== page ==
Brazilian women celebrate World Cup bonanza of men
Renata de Mouro Moitinho sambas so fast her feet blur, but her partner moves with the bumbling tentativeness of a toddler taking his first steps.
And in a way the strapping man in a tight spandex soccer jersey really is taking his first steps — his first samba steps, that is: Moitinho’s dance partner for the evening is an Italian, visiting Brazil for the World Cup, and she is giving him his very first lesson in the nation’s frenetically paced national dance.
The two met at the Fan Fest in Rio de Janeiro, where 22-year-old Moitinho and a group of friends have been going throughout the monthlong tournament in order to, as she puts it, “hunt foreigners” like the Italian, who declined to give his name.
Moitinho’s not alone.
The past three weeks’ flood of foreign soccer fans — the vast majority of them men — has been a boon for the single women of Brazil, where a demographic imbalance means they outnumber men by more than 4 million nationally. The imbalance, the result of higher mortality rates among young men, is particularly acute in Rio de Janeiro, where there are just over nine men for every 10 women, according to the 2010 census. That’s about the same as New York City, another metropolis known for its lack of eligible single men.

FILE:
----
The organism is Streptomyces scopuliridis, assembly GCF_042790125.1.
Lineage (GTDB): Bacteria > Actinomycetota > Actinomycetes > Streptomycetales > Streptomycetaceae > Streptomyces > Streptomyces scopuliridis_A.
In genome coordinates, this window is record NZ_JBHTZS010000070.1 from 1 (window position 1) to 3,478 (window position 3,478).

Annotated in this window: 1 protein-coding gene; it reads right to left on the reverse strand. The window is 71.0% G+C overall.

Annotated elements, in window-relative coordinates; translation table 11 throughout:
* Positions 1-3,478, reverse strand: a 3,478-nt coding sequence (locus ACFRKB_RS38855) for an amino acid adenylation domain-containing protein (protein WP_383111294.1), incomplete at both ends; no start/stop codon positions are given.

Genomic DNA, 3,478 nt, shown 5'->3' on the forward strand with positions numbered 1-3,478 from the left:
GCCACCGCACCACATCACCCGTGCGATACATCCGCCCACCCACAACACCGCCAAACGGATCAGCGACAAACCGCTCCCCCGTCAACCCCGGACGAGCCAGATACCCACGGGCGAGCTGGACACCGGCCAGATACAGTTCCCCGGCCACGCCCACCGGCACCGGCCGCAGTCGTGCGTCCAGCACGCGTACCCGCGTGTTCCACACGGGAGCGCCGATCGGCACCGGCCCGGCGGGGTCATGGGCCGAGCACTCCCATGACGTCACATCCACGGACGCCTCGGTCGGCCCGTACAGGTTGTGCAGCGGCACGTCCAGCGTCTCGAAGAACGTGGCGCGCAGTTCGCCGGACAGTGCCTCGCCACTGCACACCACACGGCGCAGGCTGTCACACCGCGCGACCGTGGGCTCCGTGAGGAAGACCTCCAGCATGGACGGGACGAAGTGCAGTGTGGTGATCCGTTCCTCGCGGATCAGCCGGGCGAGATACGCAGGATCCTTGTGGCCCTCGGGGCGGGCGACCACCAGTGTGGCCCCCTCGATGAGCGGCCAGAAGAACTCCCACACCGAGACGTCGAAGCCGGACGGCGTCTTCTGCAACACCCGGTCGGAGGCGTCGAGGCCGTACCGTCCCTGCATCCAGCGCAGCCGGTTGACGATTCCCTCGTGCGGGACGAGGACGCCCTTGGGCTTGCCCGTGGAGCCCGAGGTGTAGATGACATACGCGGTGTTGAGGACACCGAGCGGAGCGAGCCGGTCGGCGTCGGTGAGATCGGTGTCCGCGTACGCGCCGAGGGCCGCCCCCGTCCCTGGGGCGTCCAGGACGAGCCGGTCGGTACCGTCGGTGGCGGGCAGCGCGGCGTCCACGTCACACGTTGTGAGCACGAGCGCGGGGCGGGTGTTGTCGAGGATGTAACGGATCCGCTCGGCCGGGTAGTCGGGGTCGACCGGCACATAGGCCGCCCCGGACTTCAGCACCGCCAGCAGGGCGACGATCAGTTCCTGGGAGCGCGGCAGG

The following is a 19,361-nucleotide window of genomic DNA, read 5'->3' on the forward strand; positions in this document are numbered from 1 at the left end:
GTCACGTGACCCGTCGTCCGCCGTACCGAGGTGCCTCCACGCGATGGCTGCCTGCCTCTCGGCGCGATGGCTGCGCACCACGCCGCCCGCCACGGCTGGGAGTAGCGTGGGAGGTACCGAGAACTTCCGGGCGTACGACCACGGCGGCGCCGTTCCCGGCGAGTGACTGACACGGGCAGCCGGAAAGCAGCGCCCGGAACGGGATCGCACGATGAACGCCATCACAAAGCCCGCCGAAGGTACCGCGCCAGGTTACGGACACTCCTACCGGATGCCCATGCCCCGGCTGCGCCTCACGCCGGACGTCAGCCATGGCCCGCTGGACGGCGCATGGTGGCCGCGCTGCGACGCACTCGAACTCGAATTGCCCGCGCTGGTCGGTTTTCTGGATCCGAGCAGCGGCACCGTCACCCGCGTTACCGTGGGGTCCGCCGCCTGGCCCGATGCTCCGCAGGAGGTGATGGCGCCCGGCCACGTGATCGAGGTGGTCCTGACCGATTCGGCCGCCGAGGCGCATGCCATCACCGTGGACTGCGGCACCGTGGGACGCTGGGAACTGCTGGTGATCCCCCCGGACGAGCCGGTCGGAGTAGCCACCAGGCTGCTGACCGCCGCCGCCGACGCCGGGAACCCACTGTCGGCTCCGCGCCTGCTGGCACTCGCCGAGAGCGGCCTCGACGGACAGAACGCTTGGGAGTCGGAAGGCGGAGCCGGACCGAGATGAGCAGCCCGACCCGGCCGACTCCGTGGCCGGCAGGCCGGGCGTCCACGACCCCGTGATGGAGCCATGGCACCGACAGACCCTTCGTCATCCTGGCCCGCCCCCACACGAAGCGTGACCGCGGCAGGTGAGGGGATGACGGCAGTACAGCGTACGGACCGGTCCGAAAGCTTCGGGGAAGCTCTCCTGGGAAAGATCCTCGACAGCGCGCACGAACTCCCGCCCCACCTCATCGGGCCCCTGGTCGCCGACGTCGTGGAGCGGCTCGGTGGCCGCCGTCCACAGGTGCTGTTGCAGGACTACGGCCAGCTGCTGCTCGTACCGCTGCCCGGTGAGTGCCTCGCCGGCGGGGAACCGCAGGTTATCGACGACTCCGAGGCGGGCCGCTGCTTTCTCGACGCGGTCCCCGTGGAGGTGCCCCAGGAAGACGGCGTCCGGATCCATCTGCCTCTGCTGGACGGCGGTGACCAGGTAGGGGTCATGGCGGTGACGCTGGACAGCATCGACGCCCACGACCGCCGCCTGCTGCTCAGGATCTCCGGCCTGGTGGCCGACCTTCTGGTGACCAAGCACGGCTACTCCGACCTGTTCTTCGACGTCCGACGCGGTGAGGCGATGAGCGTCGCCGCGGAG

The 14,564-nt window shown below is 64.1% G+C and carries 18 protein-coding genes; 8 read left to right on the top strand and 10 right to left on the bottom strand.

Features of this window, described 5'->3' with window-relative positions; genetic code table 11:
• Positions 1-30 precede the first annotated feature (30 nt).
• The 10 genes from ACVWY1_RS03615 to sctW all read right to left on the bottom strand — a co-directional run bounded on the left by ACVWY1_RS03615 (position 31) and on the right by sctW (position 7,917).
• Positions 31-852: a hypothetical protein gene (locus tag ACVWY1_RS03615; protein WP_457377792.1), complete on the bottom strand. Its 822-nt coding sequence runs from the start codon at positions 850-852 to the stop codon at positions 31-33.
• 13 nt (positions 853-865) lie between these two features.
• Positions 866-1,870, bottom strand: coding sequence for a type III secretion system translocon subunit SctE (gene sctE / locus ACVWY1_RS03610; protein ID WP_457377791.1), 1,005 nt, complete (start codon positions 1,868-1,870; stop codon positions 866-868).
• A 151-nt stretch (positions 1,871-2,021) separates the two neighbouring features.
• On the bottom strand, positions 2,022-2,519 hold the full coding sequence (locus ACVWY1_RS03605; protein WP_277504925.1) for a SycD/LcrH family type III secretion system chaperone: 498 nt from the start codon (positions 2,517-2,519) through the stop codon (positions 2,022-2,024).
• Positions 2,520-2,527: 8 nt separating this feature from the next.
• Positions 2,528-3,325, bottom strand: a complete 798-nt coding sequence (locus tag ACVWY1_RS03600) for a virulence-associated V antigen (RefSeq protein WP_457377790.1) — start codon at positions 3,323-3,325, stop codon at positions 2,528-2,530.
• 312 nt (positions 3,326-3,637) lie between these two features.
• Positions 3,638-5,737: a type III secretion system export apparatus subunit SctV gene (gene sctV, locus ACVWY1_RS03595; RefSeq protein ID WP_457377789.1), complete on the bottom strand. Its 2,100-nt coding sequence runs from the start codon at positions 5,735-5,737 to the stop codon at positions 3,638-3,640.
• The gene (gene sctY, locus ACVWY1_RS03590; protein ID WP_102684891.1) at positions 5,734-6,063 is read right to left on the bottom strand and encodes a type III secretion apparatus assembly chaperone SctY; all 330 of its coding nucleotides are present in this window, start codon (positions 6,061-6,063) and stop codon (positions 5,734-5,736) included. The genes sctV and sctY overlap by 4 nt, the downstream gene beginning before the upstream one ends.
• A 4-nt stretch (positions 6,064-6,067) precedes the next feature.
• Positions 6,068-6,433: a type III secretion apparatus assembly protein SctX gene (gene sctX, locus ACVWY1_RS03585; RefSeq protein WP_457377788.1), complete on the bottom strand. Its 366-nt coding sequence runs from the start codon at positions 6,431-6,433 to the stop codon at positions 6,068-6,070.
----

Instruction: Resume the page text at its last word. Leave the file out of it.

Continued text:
"There are so many men everywhere these days, it’s amazing," Moitinho said, gesturing out over the sea of masculine faces at the Fan Fest. "The World Cup is God’s gift to women.